By: Kathryn M. Peck, M.D.
Radial longitudinal deficiency (RLD) is a condition in which the radius bone of the forearm is underdeveloped or absent, resulting in the hand and wrist that angles toward the thumb-side of the forearm. It is a congenital condition (present at birth) in which the radius (the inner bone that connects the elbow to the forearm) did not form correctly in the womb. The radius may be malformed or missing.
IN RADIAL LONGITUDINAL DEFICIENCY:
• The affected arm is smaller, and stiffness of the fingers and elbow are often present
• The forearm curves inward because the radius is malformed or missing
• The thumb is either very small or missing
• The severity of the condition is different in each child
CAUSES OF RADIAL LONGITUDINAL DEFICIENCY:
A baby’s arm forms between week 4 and week 8 of pregnancy, and by week 8, the arms are fully formed but very small. In some instances, a cause cannot be determined for radial longitudinal deficiency. In other cases, it can be part of a syndrome that affects multiple body parts, including VACTREL, Holt Oram Syndrome, Fanconi’s Anemia, and TAR Syndrome (Thrombocytopenia Absent Radius syndrome).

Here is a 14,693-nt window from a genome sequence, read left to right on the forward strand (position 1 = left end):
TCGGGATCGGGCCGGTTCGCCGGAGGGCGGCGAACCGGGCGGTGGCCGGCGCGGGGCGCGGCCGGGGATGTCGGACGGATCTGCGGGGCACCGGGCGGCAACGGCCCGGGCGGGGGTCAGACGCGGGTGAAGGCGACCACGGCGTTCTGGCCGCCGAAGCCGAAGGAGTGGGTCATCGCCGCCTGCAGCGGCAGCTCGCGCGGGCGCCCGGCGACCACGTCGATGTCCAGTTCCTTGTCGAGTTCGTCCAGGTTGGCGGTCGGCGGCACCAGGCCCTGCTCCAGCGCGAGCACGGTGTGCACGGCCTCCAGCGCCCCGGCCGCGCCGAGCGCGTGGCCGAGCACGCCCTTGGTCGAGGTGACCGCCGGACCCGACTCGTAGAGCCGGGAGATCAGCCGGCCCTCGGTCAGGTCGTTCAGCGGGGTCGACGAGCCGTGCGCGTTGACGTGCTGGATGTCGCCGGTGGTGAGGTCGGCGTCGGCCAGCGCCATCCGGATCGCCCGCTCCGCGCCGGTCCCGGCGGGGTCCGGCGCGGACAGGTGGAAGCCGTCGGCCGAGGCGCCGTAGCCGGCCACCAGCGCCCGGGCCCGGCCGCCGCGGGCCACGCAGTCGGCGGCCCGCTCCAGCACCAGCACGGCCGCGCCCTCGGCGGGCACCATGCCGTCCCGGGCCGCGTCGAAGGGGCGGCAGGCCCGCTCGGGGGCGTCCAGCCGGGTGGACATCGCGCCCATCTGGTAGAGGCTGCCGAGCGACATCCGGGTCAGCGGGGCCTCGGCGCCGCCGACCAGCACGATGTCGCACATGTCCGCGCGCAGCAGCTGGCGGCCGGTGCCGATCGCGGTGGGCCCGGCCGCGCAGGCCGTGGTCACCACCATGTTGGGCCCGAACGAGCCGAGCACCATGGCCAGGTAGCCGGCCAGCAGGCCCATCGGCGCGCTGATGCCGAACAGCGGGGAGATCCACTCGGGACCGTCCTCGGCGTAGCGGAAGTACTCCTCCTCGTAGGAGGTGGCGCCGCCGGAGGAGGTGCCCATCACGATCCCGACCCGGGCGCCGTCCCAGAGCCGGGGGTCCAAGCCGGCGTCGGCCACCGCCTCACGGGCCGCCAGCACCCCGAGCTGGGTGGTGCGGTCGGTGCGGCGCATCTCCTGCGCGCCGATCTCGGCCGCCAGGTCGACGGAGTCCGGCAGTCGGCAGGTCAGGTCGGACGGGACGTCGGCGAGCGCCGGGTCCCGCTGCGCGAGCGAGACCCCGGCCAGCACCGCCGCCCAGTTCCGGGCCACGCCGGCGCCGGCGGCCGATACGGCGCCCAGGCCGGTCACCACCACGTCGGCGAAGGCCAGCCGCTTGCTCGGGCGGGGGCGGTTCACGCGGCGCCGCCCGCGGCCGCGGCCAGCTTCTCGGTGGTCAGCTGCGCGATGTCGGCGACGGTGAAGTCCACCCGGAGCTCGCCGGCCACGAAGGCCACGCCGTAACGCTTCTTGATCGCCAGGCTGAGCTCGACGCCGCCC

The heart, kidneys, intestines, blood cells, and limbs form at about the same time. Therefore, problems in these other areas need to be evaluated and often treated before the arm is treated.
Radial longitudinal deficiency can sometimes be seen on ultrasound. After the baby is born, diagnosis is confirmed through a physical exam and x-rays.
The main goal and benefit of treat is to improve the child’s ability to function with the condition, in addition to improving the appearance of the hand.
Treatment is based on each child because it depends on the complexity of the condition.
• Splinting or casting
• Physical therapy (to help increase strength and function)
• Prosthetics (in the case of missing parts or bones)
• Adaptive Aids (to help with daily activities such as getting dressed and personal hygiene)
• Surgery (to help reposition the wrist, stabilize or create a thumb, or lengthening the shorten arm to help with daily care.
In most cases, surgery is done before the child reaches school age but generally not before 6 months of age. In all cases, the goal of surgery is to repair any associated abnormalities, and improve range of motion and function.
Radial longitudinal deficiency requires a comprehensive approach to the child and family to give the best possible outcome.